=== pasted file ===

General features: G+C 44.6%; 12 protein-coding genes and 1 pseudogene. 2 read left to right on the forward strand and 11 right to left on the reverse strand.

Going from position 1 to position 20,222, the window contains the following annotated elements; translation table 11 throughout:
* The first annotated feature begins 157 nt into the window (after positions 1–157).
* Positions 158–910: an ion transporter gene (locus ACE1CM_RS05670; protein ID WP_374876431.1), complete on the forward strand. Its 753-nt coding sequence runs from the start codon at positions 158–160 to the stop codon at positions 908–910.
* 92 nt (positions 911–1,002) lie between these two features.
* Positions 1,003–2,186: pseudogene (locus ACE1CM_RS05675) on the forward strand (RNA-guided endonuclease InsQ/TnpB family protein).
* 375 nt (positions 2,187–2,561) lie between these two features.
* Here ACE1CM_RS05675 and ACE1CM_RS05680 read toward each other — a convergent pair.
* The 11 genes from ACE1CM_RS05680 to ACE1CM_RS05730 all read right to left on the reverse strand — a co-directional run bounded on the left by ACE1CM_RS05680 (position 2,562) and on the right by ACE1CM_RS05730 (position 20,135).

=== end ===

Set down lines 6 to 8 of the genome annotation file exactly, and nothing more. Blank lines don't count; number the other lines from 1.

* Positions 1,003–2,186: pseudogene (locus ACE1CM_RS05675) on the forward strand (RNA-guided endonuclease InsQ/TnpB family protein).
* 375 nt (positions 2,187–2,561) lie between these two features.
* Here ACE1CM_RS05675 and ACE1CM_RS05680 read toward each other — a convergent pair.